Federal Relief Money Boosted Community Colleges, but Now It’s Going Away

This year, Raritan Valley Community College in New Jersey made a move it had considered but never pulled off for lack of money. Its students, like those at most community colleges, are up against a host of life challenges, among them being able to afford food and housing. They usually need more hands-on help than those at four-year schools.

So starting in March, Raritan used part of the $25 million it had received from the Higher Education Emergency Relief Fund, or HEERF, which Congress passed as part of broader pandemic aid, to hire two financial coaches and set up an eight-person call center to address the fire hose of questions pouring in from current and prospective students.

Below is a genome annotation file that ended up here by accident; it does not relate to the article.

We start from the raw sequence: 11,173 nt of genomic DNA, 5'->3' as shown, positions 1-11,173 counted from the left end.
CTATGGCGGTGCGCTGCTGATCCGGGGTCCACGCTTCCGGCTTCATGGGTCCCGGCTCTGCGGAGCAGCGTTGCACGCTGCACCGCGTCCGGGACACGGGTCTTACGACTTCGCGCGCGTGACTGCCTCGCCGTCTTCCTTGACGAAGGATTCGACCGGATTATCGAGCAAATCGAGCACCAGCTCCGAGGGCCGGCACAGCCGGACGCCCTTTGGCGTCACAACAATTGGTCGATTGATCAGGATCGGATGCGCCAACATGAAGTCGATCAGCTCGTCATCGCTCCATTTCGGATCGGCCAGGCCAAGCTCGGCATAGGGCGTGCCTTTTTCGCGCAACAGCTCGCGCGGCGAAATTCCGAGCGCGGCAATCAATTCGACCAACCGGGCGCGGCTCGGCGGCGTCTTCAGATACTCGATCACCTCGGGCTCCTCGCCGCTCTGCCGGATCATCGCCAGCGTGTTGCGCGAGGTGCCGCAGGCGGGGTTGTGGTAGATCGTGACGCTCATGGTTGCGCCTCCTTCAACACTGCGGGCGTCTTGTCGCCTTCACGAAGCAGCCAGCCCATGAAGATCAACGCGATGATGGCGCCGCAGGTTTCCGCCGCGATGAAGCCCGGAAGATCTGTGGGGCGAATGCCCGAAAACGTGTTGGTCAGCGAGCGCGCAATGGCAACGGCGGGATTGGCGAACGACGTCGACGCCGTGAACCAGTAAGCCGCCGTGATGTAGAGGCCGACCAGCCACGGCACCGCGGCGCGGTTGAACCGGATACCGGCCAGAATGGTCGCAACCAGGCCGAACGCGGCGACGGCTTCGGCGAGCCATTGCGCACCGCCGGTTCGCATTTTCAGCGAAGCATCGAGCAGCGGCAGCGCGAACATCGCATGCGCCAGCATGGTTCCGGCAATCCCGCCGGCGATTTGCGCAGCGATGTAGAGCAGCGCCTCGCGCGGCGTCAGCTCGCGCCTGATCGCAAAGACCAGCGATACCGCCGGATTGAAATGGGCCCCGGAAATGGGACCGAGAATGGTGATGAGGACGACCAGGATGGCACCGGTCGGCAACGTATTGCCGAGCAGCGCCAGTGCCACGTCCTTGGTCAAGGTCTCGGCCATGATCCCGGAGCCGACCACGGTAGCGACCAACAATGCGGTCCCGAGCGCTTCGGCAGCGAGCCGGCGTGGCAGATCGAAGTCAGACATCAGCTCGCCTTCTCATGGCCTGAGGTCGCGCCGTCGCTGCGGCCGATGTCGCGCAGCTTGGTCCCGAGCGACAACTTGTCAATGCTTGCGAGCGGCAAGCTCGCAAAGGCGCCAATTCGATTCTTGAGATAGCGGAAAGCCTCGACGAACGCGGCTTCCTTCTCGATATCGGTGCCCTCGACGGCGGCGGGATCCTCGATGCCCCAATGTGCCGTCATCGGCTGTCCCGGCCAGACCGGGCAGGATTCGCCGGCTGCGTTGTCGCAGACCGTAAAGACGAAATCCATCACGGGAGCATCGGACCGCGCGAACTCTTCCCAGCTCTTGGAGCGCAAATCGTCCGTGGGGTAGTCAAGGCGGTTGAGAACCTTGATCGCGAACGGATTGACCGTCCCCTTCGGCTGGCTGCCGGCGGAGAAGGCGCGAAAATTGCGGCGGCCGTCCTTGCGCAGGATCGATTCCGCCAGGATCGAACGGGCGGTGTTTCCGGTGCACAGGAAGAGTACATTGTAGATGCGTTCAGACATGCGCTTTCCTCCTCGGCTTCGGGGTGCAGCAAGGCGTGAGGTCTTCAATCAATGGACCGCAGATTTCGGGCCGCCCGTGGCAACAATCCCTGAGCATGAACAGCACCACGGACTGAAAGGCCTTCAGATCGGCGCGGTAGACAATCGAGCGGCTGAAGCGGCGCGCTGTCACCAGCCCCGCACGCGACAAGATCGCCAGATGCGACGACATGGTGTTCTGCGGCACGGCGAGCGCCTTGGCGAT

Some of the queries were straightforward: how to enroll, the price of tuition, how to register for classes. Others weren’t: I lost my job, so my income last year doesn’t reflect what I’m making this year; can you adjust my financial aid? What if I can’t pay my tuition balance right away?

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